Trump or Biden — Who’s better for India?

News Line is it Anyway?
4 min readOct 15, 2020


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Come November 3 and the USA will vote for its next President. Donald Trump, the sitting President and Republican Party Nominee is facing a tough challenge from Democratic Presidential Nominee and former two-term Vice-President under Obama, Joe Biden.

After the chaotic Trump-Biden debate on September 29, it’s clear that this is going to be a close fight. The result will have global geopolitical ramifications, especially for India because it needs friends in the White House, now more than ever.

How are Trump’s Chances?

The election year started well for Donald Trump- Unemployment was at an all-time low while stock markets were touching all-time highs. But this soon changed as Covid-19 hit the U.S. shores. The Trump administration downplayed the seriousness of the virus and testing rates remained sluggish.

The result was a catastrophe. More than 200,000 people have ended up dying from Covid-19 in the US since the beginning of the pandemic. More Americans now, around 57% disapprove of the president’s Covid-19 response while only 42% approve it.

Let us look at the positive and negative impact of each candidate on India.

Socio Economic Implications for India

If Trump gets re-elected

The Bad

  • H-1B visas: The Trump administration stopped issuing H-1B visas in the middle of the pandemic to “protect” domestic jobs. They’re expected to further harden immigration policies damaging India’s IT Service export prospects.
  • Deportation: Trump favours mass deportation of illegal immigrants from the USA. A 2017 study pegs this number as roughly 11 Mn, about half of whom are Indian. While Biden is in favour of family visas and changing the green card situation.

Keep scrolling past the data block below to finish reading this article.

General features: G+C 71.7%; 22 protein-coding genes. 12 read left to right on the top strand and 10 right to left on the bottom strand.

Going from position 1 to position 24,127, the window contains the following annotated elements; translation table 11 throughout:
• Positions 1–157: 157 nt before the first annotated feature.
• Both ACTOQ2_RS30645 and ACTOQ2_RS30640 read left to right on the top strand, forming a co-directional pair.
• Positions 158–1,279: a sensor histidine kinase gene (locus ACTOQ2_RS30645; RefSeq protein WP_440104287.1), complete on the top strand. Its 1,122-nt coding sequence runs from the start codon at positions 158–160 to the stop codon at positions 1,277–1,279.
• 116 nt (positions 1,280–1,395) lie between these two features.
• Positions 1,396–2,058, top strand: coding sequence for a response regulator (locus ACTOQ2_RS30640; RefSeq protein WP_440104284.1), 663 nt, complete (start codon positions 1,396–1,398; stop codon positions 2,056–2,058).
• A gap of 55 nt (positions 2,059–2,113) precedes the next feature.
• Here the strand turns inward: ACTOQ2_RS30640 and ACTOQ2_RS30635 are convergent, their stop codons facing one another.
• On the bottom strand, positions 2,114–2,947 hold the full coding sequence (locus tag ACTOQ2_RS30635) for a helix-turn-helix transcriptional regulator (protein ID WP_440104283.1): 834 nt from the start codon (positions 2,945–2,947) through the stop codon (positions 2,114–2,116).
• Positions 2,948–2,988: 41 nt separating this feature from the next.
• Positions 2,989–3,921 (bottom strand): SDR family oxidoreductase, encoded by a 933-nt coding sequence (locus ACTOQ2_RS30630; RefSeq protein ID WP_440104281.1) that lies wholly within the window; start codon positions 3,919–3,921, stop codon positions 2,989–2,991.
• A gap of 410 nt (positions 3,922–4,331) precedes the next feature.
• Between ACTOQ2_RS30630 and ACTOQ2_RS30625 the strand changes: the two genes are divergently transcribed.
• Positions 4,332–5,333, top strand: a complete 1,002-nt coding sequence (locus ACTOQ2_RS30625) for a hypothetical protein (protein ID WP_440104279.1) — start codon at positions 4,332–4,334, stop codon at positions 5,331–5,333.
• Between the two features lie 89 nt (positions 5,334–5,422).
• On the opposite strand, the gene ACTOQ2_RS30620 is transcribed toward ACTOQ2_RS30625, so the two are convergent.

• Trade Tariffs: Trump follows an America — First Trade Policy. He terminated India’s designation as a beneficiary developing nation under the GSP Programme in 2019*. He has also accused India of keeping tariffs high to keep out US imports.

*India was the largest beneficiary of the programme in 2017 with $5.7 billion in imports to the US given duty-free status.

Geo-Political Implications for India

If Trump gets re-elected

The Good

  • Non-Intervention: Trump administration displays a disregard for the internal policies of other countries and thus has overlooked the nullification of Article 370 and the CAA.
  • Strategic Arms Exports: Trump passed executive orders to accord India STA-1 status*, which was earlier enjoyed by only two Asian countries, South Korea and Japan.
  • US Aid to Pakistan: Brought down to USD 392 Mn in 2017–18 by Trump, from 2013–16 when it was consistently over USD 630 Mn.
  • Tough on China: Trump mounted an aggressive offensive against China by labelling the pandemic as the ‘China virus’ and subjecting it to a variety of trade sanctions and punitive measures.

*Strategic Trade Authorisation-1 allows for high-technology product sales to India, particularly in civil space and defense sectors.